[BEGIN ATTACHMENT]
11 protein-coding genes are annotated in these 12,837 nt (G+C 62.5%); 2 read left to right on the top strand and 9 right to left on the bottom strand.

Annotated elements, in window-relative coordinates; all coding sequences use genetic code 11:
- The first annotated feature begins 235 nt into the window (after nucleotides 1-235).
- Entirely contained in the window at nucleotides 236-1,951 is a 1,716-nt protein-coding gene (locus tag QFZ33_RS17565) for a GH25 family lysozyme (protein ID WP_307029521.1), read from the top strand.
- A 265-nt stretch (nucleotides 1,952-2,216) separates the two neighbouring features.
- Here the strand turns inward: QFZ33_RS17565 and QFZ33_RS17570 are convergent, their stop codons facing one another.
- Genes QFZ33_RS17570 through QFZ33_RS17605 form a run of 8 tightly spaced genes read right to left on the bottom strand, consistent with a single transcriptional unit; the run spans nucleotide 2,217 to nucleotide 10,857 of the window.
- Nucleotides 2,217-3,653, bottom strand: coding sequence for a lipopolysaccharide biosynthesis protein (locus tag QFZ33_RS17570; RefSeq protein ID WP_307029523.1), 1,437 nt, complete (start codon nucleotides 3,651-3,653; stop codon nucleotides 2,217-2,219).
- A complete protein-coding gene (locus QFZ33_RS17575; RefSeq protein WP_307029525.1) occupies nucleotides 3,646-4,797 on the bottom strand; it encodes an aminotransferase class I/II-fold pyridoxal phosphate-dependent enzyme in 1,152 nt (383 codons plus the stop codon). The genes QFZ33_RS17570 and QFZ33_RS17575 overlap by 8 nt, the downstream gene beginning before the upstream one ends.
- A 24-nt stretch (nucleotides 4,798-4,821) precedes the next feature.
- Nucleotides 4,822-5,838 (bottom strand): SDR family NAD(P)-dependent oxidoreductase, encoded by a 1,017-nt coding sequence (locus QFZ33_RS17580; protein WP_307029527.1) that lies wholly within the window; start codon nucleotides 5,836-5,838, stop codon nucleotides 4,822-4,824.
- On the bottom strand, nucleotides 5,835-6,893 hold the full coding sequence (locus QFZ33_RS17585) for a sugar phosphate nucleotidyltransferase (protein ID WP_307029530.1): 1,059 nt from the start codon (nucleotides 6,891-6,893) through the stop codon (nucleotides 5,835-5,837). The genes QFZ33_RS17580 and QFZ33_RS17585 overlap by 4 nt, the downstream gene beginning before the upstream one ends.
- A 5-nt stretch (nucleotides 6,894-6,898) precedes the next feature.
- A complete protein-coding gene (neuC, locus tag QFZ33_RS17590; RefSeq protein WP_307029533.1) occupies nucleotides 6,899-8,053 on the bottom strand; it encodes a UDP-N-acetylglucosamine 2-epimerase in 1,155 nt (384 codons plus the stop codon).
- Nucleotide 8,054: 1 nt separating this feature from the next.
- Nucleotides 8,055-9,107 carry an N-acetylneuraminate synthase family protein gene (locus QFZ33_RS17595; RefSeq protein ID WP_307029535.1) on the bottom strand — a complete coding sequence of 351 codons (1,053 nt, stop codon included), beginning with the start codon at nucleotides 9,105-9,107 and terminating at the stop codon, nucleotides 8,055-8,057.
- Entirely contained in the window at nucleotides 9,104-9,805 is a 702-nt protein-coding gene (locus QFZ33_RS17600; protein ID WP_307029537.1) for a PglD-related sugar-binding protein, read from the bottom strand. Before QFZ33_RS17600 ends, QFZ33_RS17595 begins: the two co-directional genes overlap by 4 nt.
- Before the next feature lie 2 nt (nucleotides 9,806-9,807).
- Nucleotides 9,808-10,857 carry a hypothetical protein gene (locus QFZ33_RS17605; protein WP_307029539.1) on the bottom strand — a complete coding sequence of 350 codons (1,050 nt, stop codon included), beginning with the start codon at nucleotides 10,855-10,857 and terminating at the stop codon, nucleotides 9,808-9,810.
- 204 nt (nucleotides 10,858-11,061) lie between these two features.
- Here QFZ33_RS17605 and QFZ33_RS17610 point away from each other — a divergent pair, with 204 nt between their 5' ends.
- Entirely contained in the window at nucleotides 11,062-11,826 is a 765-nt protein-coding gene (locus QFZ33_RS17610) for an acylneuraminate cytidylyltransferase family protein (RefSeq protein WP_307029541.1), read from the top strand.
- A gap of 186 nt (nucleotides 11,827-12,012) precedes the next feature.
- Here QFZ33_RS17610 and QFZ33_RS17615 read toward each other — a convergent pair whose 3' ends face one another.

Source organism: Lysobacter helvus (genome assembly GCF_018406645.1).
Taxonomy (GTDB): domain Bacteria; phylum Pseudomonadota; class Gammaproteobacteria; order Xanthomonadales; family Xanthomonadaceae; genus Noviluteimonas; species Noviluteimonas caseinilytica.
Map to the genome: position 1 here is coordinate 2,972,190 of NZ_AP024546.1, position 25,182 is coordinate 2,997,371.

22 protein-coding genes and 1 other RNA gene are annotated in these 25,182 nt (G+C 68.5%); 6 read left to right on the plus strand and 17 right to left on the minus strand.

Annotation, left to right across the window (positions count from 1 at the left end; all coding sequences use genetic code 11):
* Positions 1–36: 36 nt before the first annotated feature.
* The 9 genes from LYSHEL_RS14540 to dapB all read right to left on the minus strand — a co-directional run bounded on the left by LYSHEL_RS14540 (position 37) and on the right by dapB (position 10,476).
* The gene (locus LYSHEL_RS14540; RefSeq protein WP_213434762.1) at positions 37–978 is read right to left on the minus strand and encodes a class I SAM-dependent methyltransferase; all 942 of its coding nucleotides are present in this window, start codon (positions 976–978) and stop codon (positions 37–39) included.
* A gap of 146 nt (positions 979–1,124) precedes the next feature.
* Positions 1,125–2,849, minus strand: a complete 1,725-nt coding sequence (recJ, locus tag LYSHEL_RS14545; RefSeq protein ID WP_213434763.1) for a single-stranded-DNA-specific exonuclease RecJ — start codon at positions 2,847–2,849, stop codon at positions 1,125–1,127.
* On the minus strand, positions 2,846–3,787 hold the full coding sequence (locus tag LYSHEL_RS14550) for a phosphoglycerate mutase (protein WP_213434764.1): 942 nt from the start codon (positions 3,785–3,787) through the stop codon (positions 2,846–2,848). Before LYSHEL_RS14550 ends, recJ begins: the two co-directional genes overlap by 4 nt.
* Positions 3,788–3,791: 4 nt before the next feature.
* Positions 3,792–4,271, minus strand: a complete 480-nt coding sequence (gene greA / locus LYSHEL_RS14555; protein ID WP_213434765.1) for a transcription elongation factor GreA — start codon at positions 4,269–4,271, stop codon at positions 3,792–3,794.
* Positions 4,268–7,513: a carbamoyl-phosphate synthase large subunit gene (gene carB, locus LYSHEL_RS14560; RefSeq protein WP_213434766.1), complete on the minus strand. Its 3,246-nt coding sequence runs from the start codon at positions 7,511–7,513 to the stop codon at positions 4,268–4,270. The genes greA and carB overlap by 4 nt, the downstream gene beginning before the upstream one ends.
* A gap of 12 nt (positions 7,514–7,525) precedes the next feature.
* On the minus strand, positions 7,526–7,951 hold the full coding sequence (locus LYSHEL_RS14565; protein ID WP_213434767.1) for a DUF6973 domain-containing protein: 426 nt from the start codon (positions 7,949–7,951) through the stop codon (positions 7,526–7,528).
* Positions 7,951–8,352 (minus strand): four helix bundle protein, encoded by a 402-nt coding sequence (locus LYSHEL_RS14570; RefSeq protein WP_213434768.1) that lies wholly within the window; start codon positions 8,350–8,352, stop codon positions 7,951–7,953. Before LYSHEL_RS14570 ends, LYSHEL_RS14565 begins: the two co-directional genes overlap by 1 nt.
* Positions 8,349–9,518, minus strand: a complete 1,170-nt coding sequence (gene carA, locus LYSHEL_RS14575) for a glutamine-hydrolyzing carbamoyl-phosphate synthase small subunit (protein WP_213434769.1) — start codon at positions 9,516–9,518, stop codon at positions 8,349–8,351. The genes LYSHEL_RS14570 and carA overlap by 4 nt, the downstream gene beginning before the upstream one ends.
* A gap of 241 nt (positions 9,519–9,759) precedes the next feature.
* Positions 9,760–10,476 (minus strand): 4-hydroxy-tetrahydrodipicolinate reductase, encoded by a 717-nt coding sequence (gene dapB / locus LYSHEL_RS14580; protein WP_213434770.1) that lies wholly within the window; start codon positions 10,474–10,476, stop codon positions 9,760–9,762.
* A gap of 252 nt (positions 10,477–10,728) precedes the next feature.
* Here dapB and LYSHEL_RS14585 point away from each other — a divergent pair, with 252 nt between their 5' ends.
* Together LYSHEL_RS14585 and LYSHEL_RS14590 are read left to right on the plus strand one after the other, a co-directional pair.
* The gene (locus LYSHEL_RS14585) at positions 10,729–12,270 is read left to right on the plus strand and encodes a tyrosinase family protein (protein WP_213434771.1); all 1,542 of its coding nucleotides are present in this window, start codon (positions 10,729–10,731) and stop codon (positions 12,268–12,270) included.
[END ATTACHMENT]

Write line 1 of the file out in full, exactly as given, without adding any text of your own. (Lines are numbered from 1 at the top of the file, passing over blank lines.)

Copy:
11 protein-coding genes are annotated in these 12,837 nt (G+C 62.5%); 2 read left to right on the top strand and 9 right to left on the bottom strand.